When Alan Murray joined Fortune as editor in 2014, the world was a different place. The US had its first Black president. Gay marriage wasn’t yet legal. There was no Paris Climate Accord. And though the internet had already had a huge impact on the magazine industry, no one had figured out exactly how to operate in what’s become the “new normal.”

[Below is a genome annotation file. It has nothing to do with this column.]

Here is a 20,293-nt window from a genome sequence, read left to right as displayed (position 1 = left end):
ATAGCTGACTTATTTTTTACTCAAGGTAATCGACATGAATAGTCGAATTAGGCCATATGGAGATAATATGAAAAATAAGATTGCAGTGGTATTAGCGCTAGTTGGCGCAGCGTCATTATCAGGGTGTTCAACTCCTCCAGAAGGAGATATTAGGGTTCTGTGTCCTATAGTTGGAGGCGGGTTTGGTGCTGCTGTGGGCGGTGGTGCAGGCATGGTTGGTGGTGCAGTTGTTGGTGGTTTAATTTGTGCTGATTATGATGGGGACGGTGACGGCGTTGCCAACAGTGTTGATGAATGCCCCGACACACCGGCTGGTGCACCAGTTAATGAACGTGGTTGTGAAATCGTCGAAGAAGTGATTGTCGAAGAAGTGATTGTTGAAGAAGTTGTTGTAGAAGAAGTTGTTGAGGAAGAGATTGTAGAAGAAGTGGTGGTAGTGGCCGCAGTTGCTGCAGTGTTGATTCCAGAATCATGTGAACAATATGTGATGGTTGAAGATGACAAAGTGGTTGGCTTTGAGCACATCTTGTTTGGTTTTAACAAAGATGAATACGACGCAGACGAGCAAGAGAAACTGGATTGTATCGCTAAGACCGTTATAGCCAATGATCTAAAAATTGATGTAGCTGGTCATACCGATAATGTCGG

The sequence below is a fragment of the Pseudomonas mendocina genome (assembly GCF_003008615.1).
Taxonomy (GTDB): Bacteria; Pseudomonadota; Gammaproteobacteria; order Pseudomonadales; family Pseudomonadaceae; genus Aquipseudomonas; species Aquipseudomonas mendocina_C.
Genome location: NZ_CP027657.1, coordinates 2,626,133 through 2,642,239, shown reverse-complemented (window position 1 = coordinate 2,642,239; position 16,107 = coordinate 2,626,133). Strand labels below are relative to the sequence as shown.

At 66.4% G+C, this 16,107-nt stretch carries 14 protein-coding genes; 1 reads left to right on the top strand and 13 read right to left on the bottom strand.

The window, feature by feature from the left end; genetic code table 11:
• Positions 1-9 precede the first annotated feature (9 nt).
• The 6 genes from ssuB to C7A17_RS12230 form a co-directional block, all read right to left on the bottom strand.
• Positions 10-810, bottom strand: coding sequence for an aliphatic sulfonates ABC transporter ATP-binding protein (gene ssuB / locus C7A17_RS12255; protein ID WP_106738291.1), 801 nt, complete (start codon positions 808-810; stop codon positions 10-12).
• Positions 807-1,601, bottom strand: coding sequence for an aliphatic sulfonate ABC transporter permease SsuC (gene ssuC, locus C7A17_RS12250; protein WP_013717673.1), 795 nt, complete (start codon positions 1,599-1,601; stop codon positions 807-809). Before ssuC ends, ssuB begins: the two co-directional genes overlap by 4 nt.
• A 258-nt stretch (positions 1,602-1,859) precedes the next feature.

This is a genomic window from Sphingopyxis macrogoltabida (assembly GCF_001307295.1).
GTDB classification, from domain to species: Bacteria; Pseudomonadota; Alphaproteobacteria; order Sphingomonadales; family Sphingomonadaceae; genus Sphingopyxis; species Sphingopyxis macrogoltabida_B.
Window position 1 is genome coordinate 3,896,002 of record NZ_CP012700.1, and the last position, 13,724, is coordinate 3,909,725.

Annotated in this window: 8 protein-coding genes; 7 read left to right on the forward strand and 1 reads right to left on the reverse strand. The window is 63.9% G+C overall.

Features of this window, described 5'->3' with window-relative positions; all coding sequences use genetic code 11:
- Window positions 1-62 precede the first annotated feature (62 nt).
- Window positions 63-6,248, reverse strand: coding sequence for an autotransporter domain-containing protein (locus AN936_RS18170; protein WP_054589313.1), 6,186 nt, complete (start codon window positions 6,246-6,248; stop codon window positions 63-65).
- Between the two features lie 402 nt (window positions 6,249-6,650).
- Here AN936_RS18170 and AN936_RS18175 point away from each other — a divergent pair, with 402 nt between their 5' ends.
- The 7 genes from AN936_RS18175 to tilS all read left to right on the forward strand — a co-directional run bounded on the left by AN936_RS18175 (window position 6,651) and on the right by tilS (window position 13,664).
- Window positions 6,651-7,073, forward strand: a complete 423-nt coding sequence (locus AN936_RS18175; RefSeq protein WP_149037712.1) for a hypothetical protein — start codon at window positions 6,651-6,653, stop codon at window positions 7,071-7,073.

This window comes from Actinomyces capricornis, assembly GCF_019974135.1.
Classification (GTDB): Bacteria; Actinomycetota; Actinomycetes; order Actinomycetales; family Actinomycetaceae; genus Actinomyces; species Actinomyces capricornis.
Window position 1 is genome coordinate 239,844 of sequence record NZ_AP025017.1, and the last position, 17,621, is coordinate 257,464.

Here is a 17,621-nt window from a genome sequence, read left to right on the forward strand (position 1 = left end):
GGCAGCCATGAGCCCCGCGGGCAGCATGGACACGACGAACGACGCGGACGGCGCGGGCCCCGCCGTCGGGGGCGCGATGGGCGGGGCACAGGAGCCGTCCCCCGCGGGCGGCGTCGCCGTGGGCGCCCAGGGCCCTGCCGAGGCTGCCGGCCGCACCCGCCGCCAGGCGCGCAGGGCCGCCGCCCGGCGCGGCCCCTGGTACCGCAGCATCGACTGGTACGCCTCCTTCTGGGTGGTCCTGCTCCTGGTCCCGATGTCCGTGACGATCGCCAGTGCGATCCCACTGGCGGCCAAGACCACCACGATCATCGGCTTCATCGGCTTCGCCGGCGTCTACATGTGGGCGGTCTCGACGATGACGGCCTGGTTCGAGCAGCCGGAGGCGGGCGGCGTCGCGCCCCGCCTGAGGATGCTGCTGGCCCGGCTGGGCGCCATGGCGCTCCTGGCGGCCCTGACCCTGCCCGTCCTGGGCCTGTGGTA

But Murray had ideas. Lots of them. Because he saw more clearly than anyone that the future was digital. He came by these ideas honestly. He’d been a journalist his entire life (his first job was as a cub reporter at age nine), and over the years, he’s become a digital champion and media visionary who’s as comfortable in a newsroom as he is in a boardroom. During his tenure as deputy managing editor and online executive editor of The Wall Street Journal, he oversaw the paper’s website as well as video and mobile products (oh, and by the way, while he served as Washington bureau chief there, they won three Pulitzers). He also served as president of the Pew Research Center, a nonpartisan “fact tank,” where he oversaw the massive expansion of the center’s digital footprint, doubling website traffic and heightening its presence on social media.